BECK: I've been said — I've been told over and over again that I have no solutions, that I'm — it's not my job to come up with public policy. But one of my solutions has been: end the regulation over state lines. Let me buy insurance from any state that will offer it at a better deal. You only have four options in the Massachusetts.

CAHILL: Yes. And we agree on this point.


CAHILL: That should be something. I mean, if you create access but not any competition, you're going to be paying higher prices.

BECK: Correct.

CAHILL: We're limiting access to community hospitals. We've got seven community hospitals suing the state of Massachusetts.

BECK: Why?

CAHILL: Because they're not being reimbursed at a high enough rate. They are getting all the poor patients and the government has only reimbursed them 60 to 70 cents on the dollar. So, they're suing because they're going bankrupt. Those hospitals that are outside of Boston in the neighborhood of Massachusetts are suing the state since this plan has been in place, which is going really limit access, not increase access.

And costs have not gone down. I mean, costs are still among the highest in the nation. I mean, we're high-cost state anyways because we have these teaching hospitals at Harvard and Beth Israel and —

BECK: So — is everybody — is everybody that you run into, are they just stupid? Or are they just — is there just another idea?

CAHILL: No, I think — I think they've been convinced that this is working. And what we said on Tuesday of this week is it's not working. It's blowing a huge hole in the budget. I was challenged by our governor to say, where have you been on this issue?

We've been fighting — as a treasurer, I've been trying to balance the budget for the past two years and wondering where all the money is going. And what we've discovered in the official statement that the governor and I signed that all the money, increase money is going to Medicaid and to this health care reform — by over 52 percent increase over these last four years, over and above the rate of inflation. No other budget item in our budget has gone up even close to that.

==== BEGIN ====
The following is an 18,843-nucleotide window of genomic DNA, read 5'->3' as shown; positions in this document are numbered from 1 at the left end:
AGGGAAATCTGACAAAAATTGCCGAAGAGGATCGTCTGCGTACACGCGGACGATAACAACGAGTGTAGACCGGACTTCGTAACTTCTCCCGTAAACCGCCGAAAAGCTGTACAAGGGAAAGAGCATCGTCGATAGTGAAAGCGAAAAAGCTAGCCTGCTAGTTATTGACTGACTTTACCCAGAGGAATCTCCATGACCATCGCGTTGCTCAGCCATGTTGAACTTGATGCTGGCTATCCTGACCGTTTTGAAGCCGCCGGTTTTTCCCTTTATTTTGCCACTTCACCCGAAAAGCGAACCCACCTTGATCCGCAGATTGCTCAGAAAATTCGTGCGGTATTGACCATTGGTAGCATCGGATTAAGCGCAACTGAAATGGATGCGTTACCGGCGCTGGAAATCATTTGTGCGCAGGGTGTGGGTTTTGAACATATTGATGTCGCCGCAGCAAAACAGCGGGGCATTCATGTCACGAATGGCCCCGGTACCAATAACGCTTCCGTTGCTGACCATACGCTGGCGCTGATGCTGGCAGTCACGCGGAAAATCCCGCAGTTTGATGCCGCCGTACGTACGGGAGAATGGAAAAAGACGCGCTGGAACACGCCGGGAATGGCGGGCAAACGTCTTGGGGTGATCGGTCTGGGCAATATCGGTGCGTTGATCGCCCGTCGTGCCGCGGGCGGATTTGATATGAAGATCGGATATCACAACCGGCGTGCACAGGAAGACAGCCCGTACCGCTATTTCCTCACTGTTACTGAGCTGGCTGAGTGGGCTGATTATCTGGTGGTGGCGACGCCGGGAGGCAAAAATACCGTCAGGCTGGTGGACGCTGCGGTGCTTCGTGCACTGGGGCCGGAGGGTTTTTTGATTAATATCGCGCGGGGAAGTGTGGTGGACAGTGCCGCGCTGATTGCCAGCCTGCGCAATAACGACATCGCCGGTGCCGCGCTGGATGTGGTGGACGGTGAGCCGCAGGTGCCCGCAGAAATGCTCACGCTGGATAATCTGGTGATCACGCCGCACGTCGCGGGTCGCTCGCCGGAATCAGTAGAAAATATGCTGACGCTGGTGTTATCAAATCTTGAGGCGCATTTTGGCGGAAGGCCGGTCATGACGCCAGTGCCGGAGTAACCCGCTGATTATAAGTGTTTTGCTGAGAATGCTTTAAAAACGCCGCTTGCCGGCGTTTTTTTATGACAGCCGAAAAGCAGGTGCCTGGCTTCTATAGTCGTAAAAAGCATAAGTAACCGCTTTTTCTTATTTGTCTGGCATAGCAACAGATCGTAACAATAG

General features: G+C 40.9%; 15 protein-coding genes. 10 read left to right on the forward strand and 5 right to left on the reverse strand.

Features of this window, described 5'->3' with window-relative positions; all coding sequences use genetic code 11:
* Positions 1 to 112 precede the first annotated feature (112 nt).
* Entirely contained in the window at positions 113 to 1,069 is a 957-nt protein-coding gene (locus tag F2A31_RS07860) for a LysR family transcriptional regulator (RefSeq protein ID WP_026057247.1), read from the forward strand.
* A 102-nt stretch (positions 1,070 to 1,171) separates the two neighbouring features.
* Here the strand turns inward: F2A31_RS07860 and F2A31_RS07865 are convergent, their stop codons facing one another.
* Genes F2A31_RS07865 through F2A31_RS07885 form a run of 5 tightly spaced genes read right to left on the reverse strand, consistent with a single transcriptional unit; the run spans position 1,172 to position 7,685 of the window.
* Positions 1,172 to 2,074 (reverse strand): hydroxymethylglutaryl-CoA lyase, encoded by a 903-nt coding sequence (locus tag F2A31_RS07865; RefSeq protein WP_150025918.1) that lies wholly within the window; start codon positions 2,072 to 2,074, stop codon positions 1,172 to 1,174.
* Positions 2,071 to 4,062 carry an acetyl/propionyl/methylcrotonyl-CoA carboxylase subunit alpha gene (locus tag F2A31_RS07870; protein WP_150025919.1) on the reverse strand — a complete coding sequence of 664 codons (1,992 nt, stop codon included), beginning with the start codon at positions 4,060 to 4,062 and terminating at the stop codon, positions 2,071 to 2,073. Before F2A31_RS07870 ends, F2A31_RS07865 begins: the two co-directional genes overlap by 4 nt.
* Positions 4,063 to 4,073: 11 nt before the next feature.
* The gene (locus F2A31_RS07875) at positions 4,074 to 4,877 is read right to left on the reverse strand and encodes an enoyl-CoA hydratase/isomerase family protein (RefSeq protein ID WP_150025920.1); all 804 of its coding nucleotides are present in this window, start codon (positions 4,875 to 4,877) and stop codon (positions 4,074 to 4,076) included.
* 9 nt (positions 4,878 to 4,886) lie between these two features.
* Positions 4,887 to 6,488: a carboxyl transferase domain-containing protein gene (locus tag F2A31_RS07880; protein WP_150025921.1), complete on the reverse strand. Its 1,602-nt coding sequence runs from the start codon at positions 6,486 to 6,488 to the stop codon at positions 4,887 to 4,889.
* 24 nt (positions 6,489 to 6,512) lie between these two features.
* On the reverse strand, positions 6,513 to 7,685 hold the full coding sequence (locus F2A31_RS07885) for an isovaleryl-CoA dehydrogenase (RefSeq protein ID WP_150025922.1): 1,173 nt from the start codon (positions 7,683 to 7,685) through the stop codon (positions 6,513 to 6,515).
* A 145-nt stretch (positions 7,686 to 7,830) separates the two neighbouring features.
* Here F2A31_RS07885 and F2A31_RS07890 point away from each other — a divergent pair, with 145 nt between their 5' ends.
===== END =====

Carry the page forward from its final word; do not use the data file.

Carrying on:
CAHILL: So, that's where I say, be careful, country, because it's going to bankrupt us. I mean, without this federal reimbursement, we would haven't the money to pay for regular services in the state of Massachusetts.

BECK: OK. Hold on just a second.

And , Rick, I want to get to you, because I — you are kind of a common sense guy to me, but I have to go to Washington now because we have two people that have been standing by, Michele Bachmann and Iowa Congressman Steve King.

And you're both being called to the floor to vote. Vote on what exactly? What are you being called to vote on?

REP. STEVE KING, R-IOWA: We're going to —

REP. MICHELE BACHMANN, R-MINN.: A U.S. Coastal Waterways Bill right now, Glenn.

BECK: Is this — this isn't the one where they are talking about limiting fishing and everything else, is it?

BACHMANN: I don't know if this is it or not.

BECK: OK. All right.

KING: We have a caps amendment up. It's an environmentalist amendment. So, we have to hustle over there to vote no against the environmental extremists.

BECK: OK, all right. So, tell me what you guys see happen in happening this weekend.

KING: Well, from my standpoint, this is — this is now the last ditch fight to end this effort to produce socialized medicine in America. The central event we're asking American people to join in is at noon tomorrow on the west side of the Capitol. It's time for everybody to come to this Hill and pitch a last stand.

It's like Fourth and Goal, we got to hold them off. They know that the momentum shifts to us if we beat them here this weekend. And it's going to take everything we have in America to do so.

BECK: OK. So, let me ask you this, you know that the — I'm not kidding you, the socialist and the communists are also planning rallies there on the Mall this weekend. Workers of the world unite. And then you also have a big rally, or what's being said is going to be a big rally for immigration reform. You've got a powder keg happening this Washington.

Are you aware of that? Is anybody nervous about bringing everybody together like this? With the tension this high in America?